Various studies have recently claimed about the presence of water on Mars, a breakthrough that led to many thinking about the possibility of establishing human colonies on the red planet. Now, researchers have come up with more evidence of water on early Mars.
A study has claimed that the environment of the red planet more than 3.5 billion years ago supported liquid water on the surface.
The surface of Mars has river deposits spread across the planet, according to the study published in the Geological Society of America (GSA) Bulletin. A region on the red planet named Aeolis Dorsa contains some of the most spectacular and densely packed river deposits on Mars, said the study.
These deposits can be observed using satellite images as they have undergone a process known as "topographic inversion." In this process, the deposits filling one topographically low river channels have been exhumed is such a way that today they exist in the form of ridges at the surface of Mars, researchers said.
Benjamin T Cardenas and colleagues from Jackson School of Geosciences at the University of Texas at Austin used high-resolution pictures and topographic data from cameras installed on orbiting satellites and identified fluvial deposit stacking patterns and changes in sedimentation styles controlled by a migratory coastline.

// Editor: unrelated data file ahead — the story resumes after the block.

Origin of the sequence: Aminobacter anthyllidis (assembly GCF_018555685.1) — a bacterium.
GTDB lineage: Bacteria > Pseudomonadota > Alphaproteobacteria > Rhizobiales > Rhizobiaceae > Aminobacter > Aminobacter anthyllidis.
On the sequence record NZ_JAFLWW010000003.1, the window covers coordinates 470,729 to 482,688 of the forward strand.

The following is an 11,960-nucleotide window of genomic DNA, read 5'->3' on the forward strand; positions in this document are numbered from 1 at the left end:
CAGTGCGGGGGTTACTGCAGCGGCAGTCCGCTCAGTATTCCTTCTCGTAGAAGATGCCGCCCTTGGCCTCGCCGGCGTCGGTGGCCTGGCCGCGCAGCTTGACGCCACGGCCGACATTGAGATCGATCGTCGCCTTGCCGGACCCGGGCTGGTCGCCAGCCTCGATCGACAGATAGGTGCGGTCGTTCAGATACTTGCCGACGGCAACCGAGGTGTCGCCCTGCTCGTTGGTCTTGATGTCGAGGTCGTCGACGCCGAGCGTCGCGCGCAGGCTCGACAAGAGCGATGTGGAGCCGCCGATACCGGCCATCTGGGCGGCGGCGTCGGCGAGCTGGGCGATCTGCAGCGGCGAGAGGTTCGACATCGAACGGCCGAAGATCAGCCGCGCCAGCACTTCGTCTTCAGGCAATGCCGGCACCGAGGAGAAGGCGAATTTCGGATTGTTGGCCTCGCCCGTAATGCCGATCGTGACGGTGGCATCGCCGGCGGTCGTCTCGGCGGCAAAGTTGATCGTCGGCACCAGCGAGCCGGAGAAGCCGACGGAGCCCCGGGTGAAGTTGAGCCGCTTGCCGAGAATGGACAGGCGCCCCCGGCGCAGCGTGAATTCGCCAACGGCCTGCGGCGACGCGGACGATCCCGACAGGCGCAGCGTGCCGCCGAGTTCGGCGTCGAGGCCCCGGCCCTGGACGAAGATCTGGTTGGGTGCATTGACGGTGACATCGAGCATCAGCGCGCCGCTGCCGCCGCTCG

In order to measure river paleo-transport direction for a subset of these ridges, the researchers came up with a method.
These measurements when put together demonstrated that the studied river deposits once filled incised valleys.
During the falling and rising eustatic sea level on Earth, the incised valleys are commonly cut and filled.
According to the researchers, similar falling and rising water levels in a large water body resulted in the formation of the paleo-valleys in their study area.
ALSO READ | Liquid water on Mars carved deep canyons and extensive valley networks on the red planet’s surface
"We present evidence that some of these fluvial deposits represent incised valleys carved and filled during falls and rises in base level, which were likely controlled by changes in water-surface elevation of a large lake or sea," the study said.
At the valley-scale, cross-cutting relationships were observed, indicating multiple episodes of water level fall and rise, each well over 50 metres, a similar scale to eustatic sea level changes on Earth.